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DTMF (Dual Tone Multiple Frequency)

Written By: 

Nikhil Agnihotri
In telecommunication, a caller needs to dial the number of the callee. The earlier versions of telephones used to have rotary type dials which are now obsolete. Almost all the landline and mobile phone handsets now use pushbutton keypads.
 
What is DTMF?
DTMF is a signalling system for identifying the keys or better say the number dialled on a pushbutton or DTMF keypad. The early telephone systems used pulse dialling or loop disconnect signalling. This was replaced by multi frequency (MF) dialling. DTMF is a multi frequency tone dialling system used by the push button keypads in telephone and mobile sets to convey the number or key dialled by the caller. DTMF has enabled the long distance signalling of dialled numbers in voice frequency range over telephone lines. This has eliminated the need of telecom operator between the caller and the callee and evolved automated dialling in the telephone switching centres.

DTMF (Dual tone multi frequency) as the name suggests uses a combination of two sine wave tones to represent a key. These tones are called row and column frequencies as they correspond to the layout of a telephone keypad.
 
A DTMF keypad (generator or encoder) generates a sinusoidal tone which is mixture of the row and column frequencies. The row frequencies are low group frequencies. The column frequencies belong to high group frequencies. This prevents misinterpretation of the harmonics. Also the frequencies for DTMF are so chosen that none have a harmonic relationship with the others and that mixing the frequencies would not produce sum or product frequencies that could mimic another valid tone. The high-group frequencies (the column tones) are slightly louder than the low-group to compensate for the high-frequency roll off of voice audio systems.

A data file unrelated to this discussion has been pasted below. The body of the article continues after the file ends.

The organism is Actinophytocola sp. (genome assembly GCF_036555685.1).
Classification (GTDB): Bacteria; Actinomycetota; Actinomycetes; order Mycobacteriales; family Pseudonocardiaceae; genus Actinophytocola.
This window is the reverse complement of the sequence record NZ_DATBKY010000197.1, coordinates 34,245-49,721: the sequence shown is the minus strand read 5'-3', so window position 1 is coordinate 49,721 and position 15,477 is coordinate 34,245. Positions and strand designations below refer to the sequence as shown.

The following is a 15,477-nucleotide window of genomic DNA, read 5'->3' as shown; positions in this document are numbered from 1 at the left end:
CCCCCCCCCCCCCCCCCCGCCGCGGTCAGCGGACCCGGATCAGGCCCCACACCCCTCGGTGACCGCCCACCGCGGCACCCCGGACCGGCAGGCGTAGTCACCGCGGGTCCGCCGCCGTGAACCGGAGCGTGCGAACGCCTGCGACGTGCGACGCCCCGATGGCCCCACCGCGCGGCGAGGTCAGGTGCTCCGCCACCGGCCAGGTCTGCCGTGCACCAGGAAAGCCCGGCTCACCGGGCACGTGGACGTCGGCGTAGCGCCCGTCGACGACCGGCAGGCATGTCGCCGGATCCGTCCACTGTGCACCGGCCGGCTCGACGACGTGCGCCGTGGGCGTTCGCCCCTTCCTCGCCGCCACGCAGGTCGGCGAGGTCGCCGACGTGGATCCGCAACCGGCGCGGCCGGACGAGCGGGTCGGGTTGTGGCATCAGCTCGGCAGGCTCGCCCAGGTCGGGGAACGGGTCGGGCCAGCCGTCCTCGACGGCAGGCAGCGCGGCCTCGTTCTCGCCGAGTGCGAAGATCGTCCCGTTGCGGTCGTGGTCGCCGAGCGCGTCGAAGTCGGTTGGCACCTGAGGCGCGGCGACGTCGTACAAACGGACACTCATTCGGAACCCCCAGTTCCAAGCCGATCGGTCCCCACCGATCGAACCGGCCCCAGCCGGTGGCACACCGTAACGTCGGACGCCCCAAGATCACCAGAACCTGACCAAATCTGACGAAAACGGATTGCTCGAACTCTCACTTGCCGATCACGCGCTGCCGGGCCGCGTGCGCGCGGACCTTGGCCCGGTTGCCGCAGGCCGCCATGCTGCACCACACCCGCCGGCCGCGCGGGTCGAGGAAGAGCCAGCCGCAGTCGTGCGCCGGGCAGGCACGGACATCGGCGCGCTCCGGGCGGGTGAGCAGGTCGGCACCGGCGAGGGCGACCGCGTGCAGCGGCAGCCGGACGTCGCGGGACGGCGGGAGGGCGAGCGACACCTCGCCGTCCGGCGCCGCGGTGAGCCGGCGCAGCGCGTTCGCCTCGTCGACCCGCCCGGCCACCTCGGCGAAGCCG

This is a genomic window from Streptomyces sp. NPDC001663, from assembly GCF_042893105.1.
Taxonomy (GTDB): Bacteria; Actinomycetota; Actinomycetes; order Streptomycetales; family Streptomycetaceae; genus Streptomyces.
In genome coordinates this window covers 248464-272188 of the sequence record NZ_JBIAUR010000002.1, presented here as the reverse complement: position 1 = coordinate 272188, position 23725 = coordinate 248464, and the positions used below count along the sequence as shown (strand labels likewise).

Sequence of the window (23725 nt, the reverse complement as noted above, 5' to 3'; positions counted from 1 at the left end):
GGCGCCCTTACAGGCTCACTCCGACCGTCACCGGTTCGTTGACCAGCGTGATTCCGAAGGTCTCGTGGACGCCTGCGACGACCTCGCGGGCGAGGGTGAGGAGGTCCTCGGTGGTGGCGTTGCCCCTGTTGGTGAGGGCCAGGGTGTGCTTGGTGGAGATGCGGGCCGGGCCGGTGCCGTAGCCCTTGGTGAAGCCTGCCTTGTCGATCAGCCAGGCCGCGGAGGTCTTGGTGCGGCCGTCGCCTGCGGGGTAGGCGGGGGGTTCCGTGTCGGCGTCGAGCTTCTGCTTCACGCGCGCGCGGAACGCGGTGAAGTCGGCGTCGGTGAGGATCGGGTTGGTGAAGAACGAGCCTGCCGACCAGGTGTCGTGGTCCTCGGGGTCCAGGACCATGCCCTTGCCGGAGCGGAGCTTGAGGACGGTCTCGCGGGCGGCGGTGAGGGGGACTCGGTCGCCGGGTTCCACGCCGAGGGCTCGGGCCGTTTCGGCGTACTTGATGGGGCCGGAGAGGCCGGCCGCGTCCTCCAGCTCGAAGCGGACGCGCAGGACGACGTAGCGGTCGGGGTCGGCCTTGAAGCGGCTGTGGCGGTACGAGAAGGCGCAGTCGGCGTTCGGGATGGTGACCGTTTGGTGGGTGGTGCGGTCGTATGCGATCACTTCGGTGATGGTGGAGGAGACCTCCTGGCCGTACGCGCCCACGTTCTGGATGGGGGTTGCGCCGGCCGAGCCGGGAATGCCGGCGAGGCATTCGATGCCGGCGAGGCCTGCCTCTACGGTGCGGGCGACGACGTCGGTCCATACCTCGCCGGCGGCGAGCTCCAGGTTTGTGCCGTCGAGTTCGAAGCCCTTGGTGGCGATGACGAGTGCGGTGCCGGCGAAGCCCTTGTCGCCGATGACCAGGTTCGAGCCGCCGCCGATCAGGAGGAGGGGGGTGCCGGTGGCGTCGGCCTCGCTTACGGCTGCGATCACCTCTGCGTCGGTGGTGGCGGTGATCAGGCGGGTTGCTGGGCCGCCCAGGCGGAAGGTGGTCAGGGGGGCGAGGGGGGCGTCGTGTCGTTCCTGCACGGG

The row and column frequencies corresponding to a DTMF keypad have been indicated in the above figure.
DTMF tones are able to represent one of the 16 different states or symbols on the keypad. This is equivalent to 4 bits of data, also known as nibble.
 
Most DTMF decoders can process at least 10 tones per second under the worst of conditions, so DTMF can easily convey 40 (10 x 4) bits or 5 bytes of data per second which is nowhere near to the performance of a good communication modem, which can operate nearly 600 times faster (28,800 bits per second). But DTMF signalling is lot more robust under noisy line conditions.

It should be noted that the numbers and symbols on the keypad do not always match the binary values of DTMF decoders. Most notably, the ‘0’ on the keypad is represented in DTMF by a decimal value of 10 or binary value of 1010.

The binary codes corresponding to symbols in a DTMF keypad are listed below.
 
DECIMAL VALUE
BINARY VALUE
KEYBOARD SYMBOL
0
0000
D
1
0001
1
2
0010
2
3
0011
3
4
0100
4
5
0101
5
6
0110
6
7
0111
7
8
1000
8
9
1001
9
10
1010
0
11
1011
*
12
1100
#
13
1101
A
14
1110
B
15
1111
C

Applications
DTMF tones are thus mainly used at the telephone switching centres for detection of dialled/called number. They are also used by certain radio and cable TV networks. These networks use DTMF tones to signal a network station or local cable operator when a local advertisement is to be inserted or for station identification. In broadcasting, this is known as local insertion. DTMF tones were also used by terrestrial stations for turning on and shutting off remote transmitters.